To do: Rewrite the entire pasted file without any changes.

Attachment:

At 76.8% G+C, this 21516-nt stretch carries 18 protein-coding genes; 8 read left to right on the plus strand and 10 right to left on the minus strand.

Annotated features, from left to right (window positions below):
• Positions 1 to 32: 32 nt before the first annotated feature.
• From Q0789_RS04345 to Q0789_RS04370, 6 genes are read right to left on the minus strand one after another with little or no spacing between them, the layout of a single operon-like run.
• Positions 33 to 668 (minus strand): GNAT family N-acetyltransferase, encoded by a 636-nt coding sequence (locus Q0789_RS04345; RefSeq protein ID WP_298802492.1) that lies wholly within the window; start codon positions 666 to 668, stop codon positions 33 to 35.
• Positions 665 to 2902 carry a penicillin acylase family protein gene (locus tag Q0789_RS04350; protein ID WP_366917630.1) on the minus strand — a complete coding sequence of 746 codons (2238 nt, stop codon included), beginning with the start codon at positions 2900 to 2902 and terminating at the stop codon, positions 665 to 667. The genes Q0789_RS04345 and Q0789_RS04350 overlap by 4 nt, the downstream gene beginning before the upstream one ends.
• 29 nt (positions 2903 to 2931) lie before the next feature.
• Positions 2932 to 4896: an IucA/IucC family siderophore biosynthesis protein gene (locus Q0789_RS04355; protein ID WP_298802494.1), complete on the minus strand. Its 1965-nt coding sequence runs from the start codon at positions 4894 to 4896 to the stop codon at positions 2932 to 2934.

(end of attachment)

At 76.8% G+C, this 21516-nt stretch carries 18 protein-coding genes; 8 read left to right on the plus strand and 10 right to left on the minus strand.

Annotated features, from left to right (window positions below):
• Positions 1 to 32: 32 nt before the first annotated feature.
• From Q0789_RS04345 to Q0789_RS04370, 6 genes are read right to left on the minus strand one after another with little or no spacing between them, the layout of a single operon-like run.
• Positions 33 to 668 (minus strand): GNAT family N-acetyltransferase, encoded by a 636-nt coding sequence (locus Q0789_RS04345; RefSeq protein ID WP_298802492.1) that lies wholly within the window; start codon positions 666 to 668, stop codon positions 33 to 35.
• Positions 665 to 2902 carry a penicillin acylase family protein gene (locus tag Q0789_RS04350; protein ID WP_366917630.1) on the minus strand — a complete coding sequence of 746 codons (2238 nt, stop codon included), beginning with the start codon at positions 2900 to 2902 and terminating at the stop codon, positions 665 to 667. The genes Q0789_RS04345 and Q0789_RS04350 overlap by 4 nt, the downstream gene beginning before the upstream one ends.
• 29 nt (positions 2903 to 2931) lie before the next feature.
• Positions 2932 to 4896: an IucA/IucC family siderophore biosynthesis protein gene (locus Q0789_RS04355; protein ID WP_298802494.1), complete on the minus strand. Its 1965-nt coding sequence runs from the start codon at positions 4894 to 4896 to the stop codon at positions 2932 to 2934.